Take the wood rasp and gently remove excess material from the inner part of the slit. One should finally end up with a bamboo tube with two long tongs protruding as shown in the illustration below:
The tuning peg must now be fashioned. Take the solid block of wood. (It should have the dimensions indicated in the materials section.) Mark it with the marking pen. Mark it with a pattern similar to the one shown below:
The block and the markings should now look like this:
Now we take either a wood rasp or small saw and remove the excess wood until it looks like this:
We must now carefully round the long end of the tuning peg. It is important that this long end not be cylindrical, but have the form of a highly elongated, yet truncated cone. This may be fashioned using either a fine toothed rasp or course sandpaper. The peg should now look like this:
Now is the time to put the various pieces together.
We must now finish the resonator. At this point the glue should have set, and the skin dried and become very tight. Let us take the blade or box knife and trim the excess skin away. This is illustrated below:
Next we poke or burn a small hole in the centre of the skin. This hole should probably be no bigger than 1mm. It is illustrated below:
Carefully work the inner surface at the ends of the bamboo tongs with the rasp so that you get good contact with the coconut resonator.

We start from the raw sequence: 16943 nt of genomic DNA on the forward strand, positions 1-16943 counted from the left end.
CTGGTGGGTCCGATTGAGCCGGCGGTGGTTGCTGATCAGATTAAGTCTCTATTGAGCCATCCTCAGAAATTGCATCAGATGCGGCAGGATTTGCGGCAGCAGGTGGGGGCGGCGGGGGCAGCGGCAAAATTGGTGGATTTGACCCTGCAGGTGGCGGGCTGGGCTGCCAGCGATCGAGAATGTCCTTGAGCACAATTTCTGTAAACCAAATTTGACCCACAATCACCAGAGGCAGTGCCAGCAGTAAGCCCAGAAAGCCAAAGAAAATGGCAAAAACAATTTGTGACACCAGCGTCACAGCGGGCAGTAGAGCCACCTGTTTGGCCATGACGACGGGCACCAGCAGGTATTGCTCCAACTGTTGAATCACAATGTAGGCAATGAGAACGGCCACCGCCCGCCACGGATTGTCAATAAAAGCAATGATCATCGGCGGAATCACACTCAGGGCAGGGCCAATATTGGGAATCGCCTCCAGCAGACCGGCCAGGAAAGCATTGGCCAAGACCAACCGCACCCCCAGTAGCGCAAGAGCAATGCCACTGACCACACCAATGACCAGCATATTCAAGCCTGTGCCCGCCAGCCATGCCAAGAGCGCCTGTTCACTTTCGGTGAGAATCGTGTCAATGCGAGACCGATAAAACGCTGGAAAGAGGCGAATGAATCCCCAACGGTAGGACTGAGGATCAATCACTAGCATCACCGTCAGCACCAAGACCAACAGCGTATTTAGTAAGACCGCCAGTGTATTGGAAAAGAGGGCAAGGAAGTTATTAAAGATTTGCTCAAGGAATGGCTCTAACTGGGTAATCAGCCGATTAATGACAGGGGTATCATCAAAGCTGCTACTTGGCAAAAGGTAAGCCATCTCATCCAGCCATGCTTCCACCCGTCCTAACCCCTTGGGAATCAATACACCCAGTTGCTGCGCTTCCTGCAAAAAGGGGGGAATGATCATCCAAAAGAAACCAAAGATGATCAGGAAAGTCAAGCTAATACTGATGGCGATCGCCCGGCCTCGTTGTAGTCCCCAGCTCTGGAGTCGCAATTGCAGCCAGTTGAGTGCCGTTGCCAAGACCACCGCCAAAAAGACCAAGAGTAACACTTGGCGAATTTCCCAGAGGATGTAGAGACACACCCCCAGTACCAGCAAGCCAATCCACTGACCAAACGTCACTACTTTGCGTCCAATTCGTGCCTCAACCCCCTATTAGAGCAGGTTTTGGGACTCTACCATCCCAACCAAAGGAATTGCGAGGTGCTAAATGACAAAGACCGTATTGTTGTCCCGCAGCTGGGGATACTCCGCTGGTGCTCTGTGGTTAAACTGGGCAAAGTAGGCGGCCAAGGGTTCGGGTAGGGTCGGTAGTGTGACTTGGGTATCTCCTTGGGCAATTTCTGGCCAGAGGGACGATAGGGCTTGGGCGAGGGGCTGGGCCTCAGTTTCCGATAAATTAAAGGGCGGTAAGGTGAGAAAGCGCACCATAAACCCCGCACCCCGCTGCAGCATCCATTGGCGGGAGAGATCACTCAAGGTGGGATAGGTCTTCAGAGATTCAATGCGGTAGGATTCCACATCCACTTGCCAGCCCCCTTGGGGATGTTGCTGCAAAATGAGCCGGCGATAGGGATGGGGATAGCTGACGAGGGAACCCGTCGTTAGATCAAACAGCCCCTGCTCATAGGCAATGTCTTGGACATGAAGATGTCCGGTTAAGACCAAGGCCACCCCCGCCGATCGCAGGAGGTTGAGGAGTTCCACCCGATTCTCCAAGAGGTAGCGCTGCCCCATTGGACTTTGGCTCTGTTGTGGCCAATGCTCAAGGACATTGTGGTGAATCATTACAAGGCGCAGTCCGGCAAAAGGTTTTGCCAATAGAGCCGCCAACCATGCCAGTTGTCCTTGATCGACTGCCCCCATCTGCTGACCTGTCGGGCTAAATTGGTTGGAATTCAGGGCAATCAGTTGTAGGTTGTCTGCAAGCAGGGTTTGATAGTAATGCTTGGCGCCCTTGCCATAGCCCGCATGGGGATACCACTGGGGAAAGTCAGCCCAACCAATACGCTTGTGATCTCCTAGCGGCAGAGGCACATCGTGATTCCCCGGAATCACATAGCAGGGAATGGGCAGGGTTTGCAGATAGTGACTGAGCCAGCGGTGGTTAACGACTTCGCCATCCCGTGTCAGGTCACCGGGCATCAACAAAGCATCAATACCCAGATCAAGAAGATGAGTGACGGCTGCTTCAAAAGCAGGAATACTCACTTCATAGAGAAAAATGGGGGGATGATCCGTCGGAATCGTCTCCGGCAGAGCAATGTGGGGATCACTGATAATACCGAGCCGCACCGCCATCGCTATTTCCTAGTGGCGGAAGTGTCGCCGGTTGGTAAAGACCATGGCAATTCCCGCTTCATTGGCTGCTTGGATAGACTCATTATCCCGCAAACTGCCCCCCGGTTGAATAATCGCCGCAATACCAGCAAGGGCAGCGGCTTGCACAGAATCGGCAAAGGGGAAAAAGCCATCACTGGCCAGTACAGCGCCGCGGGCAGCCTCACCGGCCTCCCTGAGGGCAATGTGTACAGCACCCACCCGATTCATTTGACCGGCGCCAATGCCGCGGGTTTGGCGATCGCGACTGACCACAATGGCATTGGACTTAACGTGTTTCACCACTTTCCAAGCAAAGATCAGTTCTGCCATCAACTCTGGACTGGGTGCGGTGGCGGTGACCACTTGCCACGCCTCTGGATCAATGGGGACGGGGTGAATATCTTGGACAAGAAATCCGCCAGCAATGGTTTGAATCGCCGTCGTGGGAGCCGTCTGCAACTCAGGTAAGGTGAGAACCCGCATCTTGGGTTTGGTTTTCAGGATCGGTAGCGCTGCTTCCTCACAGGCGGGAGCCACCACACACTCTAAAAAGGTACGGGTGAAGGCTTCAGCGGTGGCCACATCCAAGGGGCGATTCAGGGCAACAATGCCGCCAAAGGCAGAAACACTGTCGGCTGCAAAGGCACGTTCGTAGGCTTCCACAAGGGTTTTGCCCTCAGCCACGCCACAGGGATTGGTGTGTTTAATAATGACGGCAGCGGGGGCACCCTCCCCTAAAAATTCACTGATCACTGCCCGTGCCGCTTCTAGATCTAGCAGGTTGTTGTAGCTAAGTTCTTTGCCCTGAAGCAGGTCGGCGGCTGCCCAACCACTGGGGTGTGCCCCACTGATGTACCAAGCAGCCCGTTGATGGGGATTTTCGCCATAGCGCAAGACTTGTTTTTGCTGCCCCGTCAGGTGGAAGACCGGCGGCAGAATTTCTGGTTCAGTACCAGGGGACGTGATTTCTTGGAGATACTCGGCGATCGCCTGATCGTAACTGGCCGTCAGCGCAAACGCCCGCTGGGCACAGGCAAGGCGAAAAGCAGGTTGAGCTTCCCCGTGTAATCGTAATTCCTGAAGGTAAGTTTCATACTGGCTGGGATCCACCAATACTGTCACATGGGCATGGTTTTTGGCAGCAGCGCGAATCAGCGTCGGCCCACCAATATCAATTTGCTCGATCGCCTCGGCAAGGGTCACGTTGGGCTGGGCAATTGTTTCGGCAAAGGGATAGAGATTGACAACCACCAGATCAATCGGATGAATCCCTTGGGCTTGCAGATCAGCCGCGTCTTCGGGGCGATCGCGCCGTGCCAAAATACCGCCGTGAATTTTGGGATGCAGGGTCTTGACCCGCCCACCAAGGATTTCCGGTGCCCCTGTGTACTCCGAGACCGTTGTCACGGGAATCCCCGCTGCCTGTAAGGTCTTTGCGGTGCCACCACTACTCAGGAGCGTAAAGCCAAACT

Burn a hole in each end of the tongs to accept the wood screws. Then drill two small holes in the coconut to accept the threaded portion of the screw.
Apply a liberal amount of wood glue on the contact surfaces, then connect the neck to the resonator. Tighten the screws. (Remember that it is the glue which holds the neck to the resonator. The screws are just there as a reinforcement.) This whole assemble is shown below:
We must now fit the peg to the neck. We have already made holes for the peg but it is considerably smaller than necessary. We must now gently enlarge these holes until they match the peg. This is a process of "cut and try". It is a question of repeatedly burning the holes out just a little at a time until the peg fits snugly (Remember to remove the excess charcoal from the holes as you work with them.)
Once you are satisfied with the fit of your peg, identify where the string should be attached. remove the peg and drill a small hole for the string. This is shown below:
One may now paint it and finish it according to ones desire. Just remember to leave the exposed portion of the skin unpainted.
It is now time to string the instrument. Take the thinnest string from a set of guitar strings and run it through a button. Then pass the string through the hole in the centre of the skin. Pass the string out through the top of the resonator and up through the bamboo neck and finally out the hole for the peg. Continue the string into the hole in the peg itself. This is shown in the illustration below:
It is now necessary to attach the string to the peg. There is a way which is traditionally used to mount strings in India. It is very effective, yet not intuitive. One first passes the string through the hole in the peg, one comes around and passes through the hole one more time. Next the last inch is bent down. Finally one pulls the string tight. When the peg is tightened it will wrap around the bent piece and hold the string without slipping: This is shown below:
The gopichand must now be tuned. Due to variations in length, it is not possible to say exactly what the instrument should be tuned to. There will be a range of several steps over which the instrument will sound good. If this range does not meet your particular musical requirements, try restringing it with either a lighter or a heavier gauge wire.
© 1998 - 2017 David and Chandrakantha Courtney
For comments, corrections, and suggestions, kindly contact David Courtney at [email protected]